The date Dec. 21 has meanings both ancient and new. Communities in every era have paused in awareness of waning daylight and the promise of the sun’s return; in our era, some will pause to look for assurance that the world keeps turning. It is appropriate that National Homeless Persons’ Memorial Day is Dec. 21.
For people living on the street, the darkest day of the calendar is especially dark; for a person to die on the street is an ending that should be unthinkable. Homeless advocates, today, will pause to honor the neighbors and fellow citizens who passed away in 2012 without a home.
After years of trying to nail down a definition of chronic homelessness, the Department of Housing and Urban Development (HUD) finally released a new definition earlier this month. The new definition incorporates comments submitted over the years by a wide variety of stakeholders, including the Alliance.
Now that HUD’s definition is finalized, communities will need to make adjustments to their homeless systems in order to implement the new definition and use it to help end homelessness. We think the new definition will lead to improvements. But to understand fully why it’s good for ending homelessness, you need to first understand what the new definition changes.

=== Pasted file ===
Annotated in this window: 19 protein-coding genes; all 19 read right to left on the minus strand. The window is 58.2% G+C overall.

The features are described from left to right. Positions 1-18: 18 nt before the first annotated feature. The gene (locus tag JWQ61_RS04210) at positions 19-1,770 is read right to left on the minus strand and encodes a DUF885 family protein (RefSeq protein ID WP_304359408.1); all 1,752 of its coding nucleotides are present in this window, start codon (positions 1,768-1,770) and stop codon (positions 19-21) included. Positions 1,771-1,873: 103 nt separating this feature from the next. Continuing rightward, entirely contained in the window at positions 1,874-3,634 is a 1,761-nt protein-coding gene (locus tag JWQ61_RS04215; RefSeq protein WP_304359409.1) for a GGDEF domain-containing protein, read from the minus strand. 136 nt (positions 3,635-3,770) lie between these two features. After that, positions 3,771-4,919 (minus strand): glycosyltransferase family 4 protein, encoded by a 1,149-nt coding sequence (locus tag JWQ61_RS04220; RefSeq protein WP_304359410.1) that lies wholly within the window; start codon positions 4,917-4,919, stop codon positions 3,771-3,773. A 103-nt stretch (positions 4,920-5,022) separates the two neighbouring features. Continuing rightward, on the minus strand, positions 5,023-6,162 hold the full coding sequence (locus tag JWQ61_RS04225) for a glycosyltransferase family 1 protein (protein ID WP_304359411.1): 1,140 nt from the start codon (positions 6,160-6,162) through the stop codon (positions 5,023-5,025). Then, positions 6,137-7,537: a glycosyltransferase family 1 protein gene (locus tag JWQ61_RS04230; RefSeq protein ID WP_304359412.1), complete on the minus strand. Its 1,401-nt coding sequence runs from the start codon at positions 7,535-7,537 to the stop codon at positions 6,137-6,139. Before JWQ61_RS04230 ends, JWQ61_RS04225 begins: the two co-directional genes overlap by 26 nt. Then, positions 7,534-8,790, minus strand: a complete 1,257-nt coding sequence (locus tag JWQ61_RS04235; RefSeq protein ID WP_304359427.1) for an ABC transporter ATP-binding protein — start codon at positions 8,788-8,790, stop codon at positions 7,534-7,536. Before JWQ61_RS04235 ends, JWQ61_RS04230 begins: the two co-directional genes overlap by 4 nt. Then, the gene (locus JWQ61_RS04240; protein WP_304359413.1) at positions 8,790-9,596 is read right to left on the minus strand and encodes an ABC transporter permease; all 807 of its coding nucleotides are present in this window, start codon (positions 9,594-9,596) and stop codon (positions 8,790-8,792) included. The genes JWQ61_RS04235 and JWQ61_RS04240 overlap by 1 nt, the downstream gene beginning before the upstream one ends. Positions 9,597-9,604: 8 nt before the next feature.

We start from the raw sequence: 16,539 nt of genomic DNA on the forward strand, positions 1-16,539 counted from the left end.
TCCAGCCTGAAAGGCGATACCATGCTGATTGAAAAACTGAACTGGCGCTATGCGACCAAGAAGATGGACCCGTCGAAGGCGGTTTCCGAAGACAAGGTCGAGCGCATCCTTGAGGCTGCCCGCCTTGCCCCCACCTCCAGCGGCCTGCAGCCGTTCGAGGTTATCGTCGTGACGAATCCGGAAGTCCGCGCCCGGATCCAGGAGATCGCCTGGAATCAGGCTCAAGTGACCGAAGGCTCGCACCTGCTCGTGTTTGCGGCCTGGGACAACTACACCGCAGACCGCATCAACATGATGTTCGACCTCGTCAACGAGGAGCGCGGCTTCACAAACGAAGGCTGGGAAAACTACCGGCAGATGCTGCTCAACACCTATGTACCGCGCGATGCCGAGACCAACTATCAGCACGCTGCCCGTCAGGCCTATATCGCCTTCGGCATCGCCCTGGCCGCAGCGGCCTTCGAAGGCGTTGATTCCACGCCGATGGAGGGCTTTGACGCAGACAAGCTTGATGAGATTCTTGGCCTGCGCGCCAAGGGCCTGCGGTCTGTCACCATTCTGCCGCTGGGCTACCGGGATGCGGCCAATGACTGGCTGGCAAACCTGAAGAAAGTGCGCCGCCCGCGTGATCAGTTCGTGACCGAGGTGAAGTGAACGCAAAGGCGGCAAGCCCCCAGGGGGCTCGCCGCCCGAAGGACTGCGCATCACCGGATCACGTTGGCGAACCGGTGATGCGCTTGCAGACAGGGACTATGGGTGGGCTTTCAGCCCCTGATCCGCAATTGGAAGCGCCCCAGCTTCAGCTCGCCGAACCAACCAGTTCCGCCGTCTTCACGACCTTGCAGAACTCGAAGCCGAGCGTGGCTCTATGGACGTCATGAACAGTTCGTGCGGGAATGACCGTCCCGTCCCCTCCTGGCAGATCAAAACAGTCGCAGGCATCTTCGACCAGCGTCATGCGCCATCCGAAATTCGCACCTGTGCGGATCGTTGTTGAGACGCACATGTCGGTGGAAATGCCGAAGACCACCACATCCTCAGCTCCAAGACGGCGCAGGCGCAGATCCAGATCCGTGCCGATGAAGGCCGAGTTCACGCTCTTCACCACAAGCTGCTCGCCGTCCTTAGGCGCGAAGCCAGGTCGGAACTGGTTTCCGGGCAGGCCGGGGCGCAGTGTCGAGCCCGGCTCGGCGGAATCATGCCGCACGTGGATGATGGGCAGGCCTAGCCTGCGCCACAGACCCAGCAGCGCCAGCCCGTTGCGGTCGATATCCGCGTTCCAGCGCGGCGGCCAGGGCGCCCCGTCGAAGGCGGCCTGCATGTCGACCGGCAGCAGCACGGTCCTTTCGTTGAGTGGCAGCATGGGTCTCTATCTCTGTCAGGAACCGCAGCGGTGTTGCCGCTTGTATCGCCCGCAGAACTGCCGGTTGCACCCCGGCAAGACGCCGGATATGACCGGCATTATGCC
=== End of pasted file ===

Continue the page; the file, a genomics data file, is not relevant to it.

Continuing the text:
Over the last 10 years, HUD has invested heavily in programs that provide permanent supportive housing (PSH) for chronically homeless persons. The scaling up of PSH has resulted in a dramatic reduction in chronic homelessness in the U.S.
HUD uses a competitive application process to determine funding for programs, which has driven the country closer to the goal of ending chronic homelessness. For CoC applicants this boils down to points. HUD has for many past NOFAs given more points, or a competitive edge, to CoCs who propose to fund more PSH for chronically homeless persons.